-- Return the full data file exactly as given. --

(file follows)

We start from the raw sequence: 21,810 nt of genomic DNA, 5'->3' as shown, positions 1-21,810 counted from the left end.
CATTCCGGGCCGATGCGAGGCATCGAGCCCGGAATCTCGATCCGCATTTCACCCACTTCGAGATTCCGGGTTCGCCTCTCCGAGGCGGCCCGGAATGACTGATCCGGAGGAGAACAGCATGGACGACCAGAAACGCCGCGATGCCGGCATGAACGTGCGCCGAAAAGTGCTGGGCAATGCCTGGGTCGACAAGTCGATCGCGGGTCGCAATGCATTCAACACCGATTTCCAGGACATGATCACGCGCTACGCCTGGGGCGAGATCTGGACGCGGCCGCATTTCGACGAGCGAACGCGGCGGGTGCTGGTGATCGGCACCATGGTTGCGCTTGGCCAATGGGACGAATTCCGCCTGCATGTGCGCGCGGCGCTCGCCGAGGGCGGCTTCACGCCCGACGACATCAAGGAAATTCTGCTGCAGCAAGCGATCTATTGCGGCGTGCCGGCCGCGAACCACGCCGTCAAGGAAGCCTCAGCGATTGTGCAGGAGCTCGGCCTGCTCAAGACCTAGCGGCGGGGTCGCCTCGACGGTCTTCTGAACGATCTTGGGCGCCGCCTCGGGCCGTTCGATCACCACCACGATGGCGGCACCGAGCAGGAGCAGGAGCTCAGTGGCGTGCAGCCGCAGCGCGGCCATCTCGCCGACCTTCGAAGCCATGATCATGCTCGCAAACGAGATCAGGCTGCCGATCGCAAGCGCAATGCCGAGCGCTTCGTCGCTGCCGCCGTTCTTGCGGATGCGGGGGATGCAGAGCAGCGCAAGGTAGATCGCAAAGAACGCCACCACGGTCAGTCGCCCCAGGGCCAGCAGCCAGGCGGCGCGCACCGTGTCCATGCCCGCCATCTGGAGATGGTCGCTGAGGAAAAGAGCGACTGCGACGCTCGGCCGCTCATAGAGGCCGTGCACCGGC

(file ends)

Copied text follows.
We start from the raw sequence: 21,810 nt of genomic DNA, 5'->3' as shown, positions 1-21,810 counted from the left end.
CATTCCGGGCCGATGCGAGGCATCGAGCCCGGAATCTCGATCCGCATTTCACCCACTTCGAGATTCCGGGTTCGCCTCTCCGAGGCGGCCCGGAATGACTGATCCGGAGGAGAACAGCATGGACGACCAGAAACGCCGCGATGCCGGCATGAACGTGCGCCGAAAAGTGCTGGGCAATGCCTGGGTCGACAAGTCGATCGCGGGTCGCAATGCATTCAACACCGATTTCCAGGACATGATCACGCGCTACGCCTGGGGCGAGATCTGGACGCGGCCGCATTTCGACGAGCGAACGCGGCGGGTGCTGGTGATCGGCACCATGGTTGCGCTTGGCCAATGGGACGAATTCCGCCTGCATGTGCGCGCGGCGCTCGCCGAGGGCGGCTTCACGCCCGACGACATCAAGGAAATTCTGCTGCAGCAAGCGATCTATTGCGGCGTGCCGGCCGCGAACCACGCCGTCAAGGAAGCCTCAGCGATTGTGCAGGAGCTCGGCCTGCTCAAGACCTAGCGGCGGGGTCGCCTCGACGGTCTTCTGAACGATCTTGGGCGCCGCCTCGGGCCGTTCGATCACCACCACGATGGCGGCACCGAGCAGGAGCAGGAGCTCAGTGGCGTGCAGCCGCAGCGCGGCCATCTCGCCGACCTTCGAAGCCATGATCATGCTCGCAAACGAGATCAGGCTGCCGATCGCAAGCGCAATGCCGAGCGCTTCGTCGCTGCCGCCGTTCTTGCGGATGCGGGGGATGCAGAGCAGCGCAAGGTAGATCGCAAAGAACGCCACCACGGTCAGTCGCCCCAGGGCCAGCAGCCAGGCGGCGCGCACCGTGTCCATGCCCGCCATCTGGAGATGGTCGCTGAGGAAAAGAGCGACTGCGACGCTCGGCCGCTCATAGAGGCCGTGCACCGGC